Last Updated: Friday - 09/24/2010
June 21, 2010
Priesthood of faithful alive when invoking Spirit on ordained priest
Three times during the Mass, the priest proclaims, "The Lord be with you," and the congregation responds, "And also with you." When the revised English translation of the liturgy is introduced in Canada in a couple of years, that people's response will change. Henceforth, we will say, "And with your Spirit."
To some, this will seem to be a quaint or even odd response to the priest's greeting. However, this is not a greeting and response. Why would the priest and the faithful greet each other three times over the course of a half-hour weekday liturgy?
They don't. This translation of this liturgical formula is being revised in order to clarify that this exchange is invoking the Holy Spirit on the priest so he may effectively carry out an important action.
Look at when this "The Lord be with you" -"And with your Spirit" exchange occurs. It occurs before the priest proclaims the Gospel, before he begins to pray the Preface to the Eucharistic Prayer and before he gives the Final Blessing.
In his treatise on the Holy Spirit, theologian Yves Congar discusses this exchange several times. The exchange, he says, "is connected with the presence of the Spirit in the one who has to perform an action (that must be done according to God's plan). . . . The presence of the Spirit has to be ensured so that the liturgical action can take place."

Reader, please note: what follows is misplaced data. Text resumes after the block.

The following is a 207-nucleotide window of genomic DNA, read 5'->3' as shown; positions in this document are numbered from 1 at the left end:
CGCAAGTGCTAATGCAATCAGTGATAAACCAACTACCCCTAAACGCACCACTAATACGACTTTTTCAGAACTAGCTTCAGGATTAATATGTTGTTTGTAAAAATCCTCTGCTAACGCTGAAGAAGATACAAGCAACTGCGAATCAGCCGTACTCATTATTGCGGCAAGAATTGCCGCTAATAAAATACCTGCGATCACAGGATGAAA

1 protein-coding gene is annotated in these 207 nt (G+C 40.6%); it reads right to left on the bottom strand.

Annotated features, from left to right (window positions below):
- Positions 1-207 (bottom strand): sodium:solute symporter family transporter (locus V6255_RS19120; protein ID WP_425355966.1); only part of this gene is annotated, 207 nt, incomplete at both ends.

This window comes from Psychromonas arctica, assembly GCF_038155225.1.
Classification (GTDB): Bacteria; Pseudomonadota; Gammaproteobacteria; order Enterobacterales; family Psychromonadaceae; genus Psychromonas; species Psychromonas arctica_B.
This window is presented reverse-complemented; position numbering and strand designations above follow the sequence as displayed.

Later, Congar adds, "If the sacrament is to have, in the life of Christians, its 'reality', that is, the fruit to which it points, what is required is an intervention on the part of the Spirit, who is, in us, the author of charity. . . . The Holy Spirit must add his breath, his fire and his dynamism."
The faithful call on the Spirit so that the Lord may hear the priest's prayer, that the priest may proclaim the Gospel with the Spirit's power, that he effectively consecrate the bread and wine into Christ's Body and Blood, and that his blessing on us will truly be God's blessing.
When the congregation invokes the Spirit, it is exercising the common priesthood of the faithful. As the Second Vatican Council made clear and emphasized strongly, the priesthood of all the faithful is the basic priesthood. The ordination of a relatively small number of men to the ministerial priesthood is so that they may serve and build up that common priesthood.
The faithful are not passive bystanders at the celebration of the Eucharist. They share in offering the Eucharistic sacrifice. The common priesthood is a real sharing in Christ's eternal priesthood, albeit of a different type than that of the ministerial priests.
When the faithful call on the Lord three times during the Mass to be with the ordained priest as he performs a crucial liturgical action, that is one way of exercising that common priesthood.
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